On Anniversary of an Infamous Acid Attack, Justice Still Elusive

Three years ago today, Ya Sok­nim was doused with acid—her head and chest severely bur­ned, her neck temporarily paralyzed. Doctors in Vietnam removed her eye and ear. Within days, former military police commander Chea Ratha was fingered as the ringleader of the attack targeting the aunt of her estranged lover, In Solyda.

In November 2008, the court found her guilty; a conviction later upheld by the Supreme Court. In total, six were convicted in con­­junction with the attack, and given 15- to 18-year jail sentences each.

But three years after the attack, the police appear to be no closer to having apprehended the fugitives and the family still continues to live in fear.

Om Sam Ath, Licadho investigator, said this week that Ms Solyda, Ms Soknim and her husband had fled Cambodia. They lived in Ma­laysia briefly, and are now seeking asylum elsewhere, though he would not say where.

“The criminal has to be punished by the rule of law, but there is no arrest, no jail. It makes the victim’s family more afraid. There are many other cases happening where the criminal is not arrested,” said Mr Sam Ath, noting that the lack of punishment in such a high-profile case made many nervous.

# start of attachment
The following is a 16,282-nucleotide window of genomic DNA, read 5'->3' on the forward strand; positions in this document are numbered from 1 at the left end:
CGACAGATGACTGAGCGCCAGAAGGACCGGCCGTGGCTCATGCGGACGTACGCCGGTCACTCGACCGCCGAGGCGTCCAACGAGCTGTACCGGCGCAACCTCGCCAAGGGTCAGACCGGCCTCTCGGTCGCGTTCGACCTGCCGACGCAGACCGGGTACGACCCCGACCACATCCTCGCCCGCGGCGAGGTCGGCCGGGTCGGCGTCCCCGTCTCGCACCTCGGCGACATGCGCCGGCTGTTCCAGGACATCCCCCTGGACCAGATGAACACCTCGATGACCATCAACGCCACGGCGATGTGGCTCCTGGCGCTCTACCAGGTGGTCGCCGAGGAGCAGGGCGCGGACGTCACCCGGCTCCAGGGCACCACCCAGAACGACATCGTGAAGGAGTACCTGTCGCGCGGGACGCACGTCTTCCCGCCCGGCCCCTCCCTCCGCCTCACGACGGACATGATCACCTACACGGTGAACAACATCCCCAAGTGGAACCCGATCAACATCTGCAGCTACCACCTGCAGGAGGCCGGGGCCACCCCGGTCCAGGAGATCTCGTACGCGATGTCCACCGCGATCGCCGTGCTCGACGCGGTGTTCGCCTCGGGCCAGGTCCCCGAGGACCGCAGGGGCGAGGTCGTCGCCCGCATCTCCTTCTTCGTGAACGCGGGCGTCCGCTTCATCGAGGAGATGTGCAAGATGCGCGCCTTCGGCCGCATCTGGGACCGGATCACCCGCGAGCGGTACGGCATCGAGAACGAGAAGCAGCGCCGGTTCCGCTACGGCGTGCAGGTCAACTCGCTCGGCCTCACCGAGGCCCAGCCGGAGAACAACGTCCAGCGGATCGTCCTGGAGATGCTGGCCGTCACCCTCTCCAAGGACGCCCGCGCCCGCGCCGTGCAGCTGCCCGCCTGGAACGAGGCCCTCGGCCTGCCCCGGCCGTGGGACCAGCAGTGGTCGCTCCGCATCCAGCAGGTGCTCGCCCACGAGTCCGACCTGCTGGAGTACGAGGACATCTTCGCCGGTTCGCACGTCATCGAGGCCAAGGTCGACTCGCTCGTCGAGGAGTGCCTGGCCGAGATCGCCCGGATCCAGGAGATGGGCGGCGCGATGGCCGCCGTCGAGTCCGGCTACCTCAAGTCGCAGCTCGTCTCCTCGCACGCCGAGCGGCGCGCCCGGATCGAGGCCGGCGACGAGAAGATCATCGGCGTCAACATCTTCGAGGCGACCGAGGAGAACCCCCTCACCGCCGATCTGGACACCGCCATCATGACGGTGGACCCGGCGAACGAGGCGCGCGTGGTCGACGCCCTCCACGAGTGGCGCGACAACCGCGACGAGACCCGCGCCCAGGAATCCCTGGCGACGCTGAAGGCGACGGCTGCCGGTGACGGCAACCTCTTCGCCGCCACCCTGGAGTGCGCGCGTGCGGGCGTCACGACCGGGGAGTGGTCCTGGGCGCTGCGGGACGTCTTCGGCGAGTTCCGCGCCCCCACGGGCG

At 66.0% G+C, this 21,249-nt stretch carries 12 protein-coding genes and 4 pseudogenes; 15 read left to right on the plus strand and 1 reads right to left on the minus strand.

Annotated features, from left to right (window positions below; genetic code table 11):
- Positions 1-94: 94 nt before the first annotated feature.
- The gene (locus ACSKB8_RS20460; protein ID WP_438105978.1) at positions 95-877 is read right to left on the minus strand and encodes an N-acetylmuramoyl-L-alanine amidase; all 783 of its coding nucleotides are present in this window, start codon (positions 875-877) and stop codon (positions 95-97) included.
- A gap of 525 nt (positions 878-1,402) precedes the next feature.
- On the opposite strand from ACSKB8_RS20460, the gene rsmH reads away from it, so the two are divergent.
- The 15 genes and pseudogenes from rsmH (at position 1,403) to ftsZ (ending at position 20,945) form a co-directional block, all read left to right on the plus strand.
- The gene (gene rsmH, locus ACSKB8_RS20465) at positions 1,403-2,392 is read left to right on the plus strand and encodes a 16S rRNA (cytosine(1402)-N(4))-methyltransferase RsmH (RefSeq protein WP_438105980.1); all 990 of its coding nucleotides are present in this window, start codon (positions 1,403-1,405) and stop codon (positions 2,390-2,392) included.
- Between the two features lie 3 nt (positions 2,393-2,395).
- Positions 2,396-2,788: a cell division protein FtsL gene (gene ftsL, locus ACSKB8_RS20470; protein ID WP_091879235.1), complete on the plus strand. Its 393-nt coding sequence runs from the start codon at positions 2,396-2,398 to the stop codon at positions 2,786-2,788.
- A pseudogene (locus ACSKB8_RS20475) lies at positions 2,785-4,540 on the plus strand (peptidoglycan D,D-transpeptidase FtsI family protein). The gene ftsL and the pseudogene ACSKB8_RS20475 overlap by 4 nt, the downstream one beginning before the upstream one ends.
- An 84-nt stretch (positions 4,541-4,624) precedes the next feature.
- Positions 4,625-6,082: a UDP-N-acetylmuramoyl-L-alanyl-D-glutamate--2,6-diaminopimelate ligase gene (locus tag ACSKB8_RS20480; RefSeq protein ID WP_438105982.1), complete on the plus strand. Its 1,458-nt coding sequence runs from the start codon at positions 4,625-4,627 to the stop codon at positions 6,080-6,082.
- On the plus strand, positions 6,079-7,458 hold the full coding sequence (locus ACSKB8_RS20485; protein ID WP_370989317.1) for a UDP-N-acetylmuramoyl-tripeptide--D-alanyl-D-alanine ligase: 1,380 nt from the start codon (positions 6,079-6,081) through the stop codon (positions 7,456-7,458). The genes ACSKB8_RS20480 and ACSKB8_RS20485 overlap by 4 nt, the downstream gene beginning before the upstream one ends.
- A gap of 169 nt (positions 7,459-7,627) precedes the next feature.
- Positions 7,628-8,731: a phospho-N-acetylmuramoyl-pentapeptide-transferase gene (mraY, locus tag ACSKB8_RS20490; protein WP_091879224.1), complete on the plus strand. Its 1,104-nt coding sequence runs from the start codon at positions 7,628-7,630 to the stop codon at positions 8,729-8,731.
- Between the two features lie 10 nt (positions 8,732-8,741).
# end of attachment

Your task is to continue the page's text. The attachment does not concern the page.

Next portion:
Phnom Penh municipal police chief Touch Naruth could not be reached for comment Wednesday or yesterday. Deputy military police chief Pong Saorith refused to comment on the case, saying only that police were still working to find the fugitives.

Multiple calls and e-mails to Major General Keo Vannthan, di­rector of Cambodia’s Interpol office, went unanswered this week. Ms Ratha, along with three of her accomplices, is still listed by In­terpol as “wanted.”

Mu Sochua, opposition lawmaker, said yesterday that the lack of movement in tracking down the fugitives was demonstrative of a “cul­ture of impunity.”

“It’s total impunity. It’s a system that needs to be reformed with true, political will,” she said.  “There’s no excuse, there’s totally no excuse.”

    (Additional reporting by Abby Seiff)


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